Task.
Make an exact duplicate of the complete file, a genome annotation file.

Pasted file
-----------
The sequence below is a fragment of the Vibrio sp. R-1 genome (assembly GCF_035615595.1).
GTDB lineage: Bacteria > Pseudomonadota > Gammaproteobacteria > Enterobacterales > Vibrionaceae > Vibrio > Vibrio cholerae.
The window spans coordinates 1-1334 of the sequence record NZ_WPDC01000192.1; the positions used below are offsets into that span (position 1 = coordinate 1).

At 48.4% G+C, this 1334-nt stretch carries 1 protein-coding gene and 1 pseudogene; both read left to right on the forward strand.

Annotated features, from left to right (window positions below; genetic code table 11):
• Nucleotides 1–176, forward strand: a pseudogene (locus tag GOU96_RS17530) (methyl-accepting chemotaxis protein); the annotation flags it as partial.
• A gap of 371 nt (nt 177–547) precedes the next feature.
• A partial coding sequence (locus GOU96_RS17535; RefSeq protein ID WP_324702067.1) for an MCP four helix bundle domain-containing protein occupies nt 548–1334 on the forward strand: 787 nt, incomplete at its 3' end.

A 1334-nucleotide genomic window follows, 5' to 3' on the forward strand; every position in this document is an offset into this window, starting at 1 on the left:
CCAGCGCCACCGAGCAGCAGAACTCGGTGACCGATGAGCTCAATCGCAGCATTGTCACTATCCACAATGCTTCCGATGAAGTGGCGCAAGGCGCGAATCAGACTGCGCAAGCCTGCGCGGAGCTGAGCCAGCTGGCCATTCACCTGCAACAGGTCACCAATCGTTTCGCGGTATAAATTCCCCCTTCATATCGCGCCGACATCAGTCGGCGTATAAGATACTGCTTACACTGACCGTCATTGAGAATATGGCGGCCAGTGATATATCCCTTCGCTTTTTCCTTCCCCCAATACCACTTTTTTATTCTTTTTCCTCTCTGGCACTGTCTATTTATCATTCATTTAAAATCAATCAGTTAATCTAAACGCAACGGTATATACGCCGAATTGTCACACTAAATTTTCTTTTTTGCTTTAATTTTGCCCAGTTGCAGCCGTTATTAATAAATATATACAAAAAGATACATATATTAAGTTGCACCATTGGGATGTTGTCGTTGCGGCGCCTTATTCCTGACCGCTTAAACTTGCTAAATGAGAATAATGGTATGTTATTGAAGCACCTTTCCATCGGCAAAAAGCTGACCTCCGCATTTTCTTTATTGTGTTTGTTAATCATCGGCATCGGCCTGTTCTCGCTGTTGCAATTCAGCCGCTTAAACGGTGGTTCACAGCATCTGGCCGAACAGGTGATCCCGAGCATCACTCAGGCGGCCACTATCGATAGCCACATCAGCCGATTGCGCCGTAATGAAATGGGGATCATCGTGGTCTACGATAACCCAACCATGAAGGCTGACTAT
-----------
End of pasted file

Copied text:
The sequence below is a fragment of the Vibrio sp. R-1 genome (assembly GCF_035615595.1).
GTDB lineage: Bacteria > Pseudomonadota > Gammaproteobacteria > Enterobacterales > Vibrionaceae > Vibrio > Vibrio cholerae.
The window spans coordinates 1-1334 of the sequence record NZ_WPDC01000192.1; the positions used below are offsets into that span (position 1 = coordinate 1).

At 48.4% G+C, this 1334-nt stretch carries 1 protein-coding gene and 1 pseudogene; both read left to right on the forward strand.

Annotated features, from left to right (window positions below; genetic code table 11):
• Nucleotides 1–176, forward strand: a pseudogene (locus tag GOU96_RS17530) (methyl-accepting chemotaxis protein); the annotation flags it as partial.
• A gap of 371 nt (nt 177–547) precedes the next feature.
• A partial coding sequence (locus GOU96_RS17535; RefSeq protein ID WP_324702067.1) for an MCP four helix bundle domain-containing protein occupies nt 548–1334 on the forward strand: 787 nt, incomplete at its 3' end.

A 1334-nucleotide genomic window follows, 5' to 3' on the forward strand; every position in this document is an offset into this window, starting at 1 on the left:
CCAGCGCCACCGAGCAGCAGAACTCGGTGACCGATGAGCTCAATCGCAGCATTGTCACTATCCACAATGCTTCCGATGAAGTGGCGCAAGGCGCGAATCAGACTGCGCAAGCCTGCGCGGAGCTGAGCCAGCTGGCCATTCACCTGCAACAGGTCACCAATCGTTTCGCGGTATAAATTCCCCCTTCATATCGCGCCGACATCAGTCGGCGTATAAGATACTGCTTACACTGACCGTCATTGAGAATATGGCGGCCAGTGATATATCCCTTCGCTTTTTCCTTCCCCCAATACCACTTTTTTATTCTTTTTCCTCTCTGGCACTGTCTATTTATCATTCATTTAAAATCAATCAGTTAATCTAAACGCAACGGTATATACGCCGAATTGTCACACTAAATTTTCTTTTTTGCTTTAATTTTGCCCAGTTGCAGCCGTTATTAATAAATATATACAAAAAGATACATATATTAAGTTGCACCATTGGGATGTTGTCGTTGCGGCGCCTTATTCCTGACCGCTTAAACTTGCTAAATGAGAATAATGGTATGTTATTGAAGCACCTTTCCATCGGCAAAAAGCTGACCTCCGCATTTTCTTTATTGTGTTTGTTAATCATCGGCATCGGCCTGTTCTCGCTGTTGCAATTCAGCCGCTTAAACGGTGGTTCACAGCATCTGGCCGAACAGGTGATCCCGAGCATCACTCAGGCGGCCACTATCGATAGCCACATCAGCCGATTGCGCCGTAATGAAATGGGGATCATCGTGGTCTACGATAACCCAACCATGAAGGCTGACTAT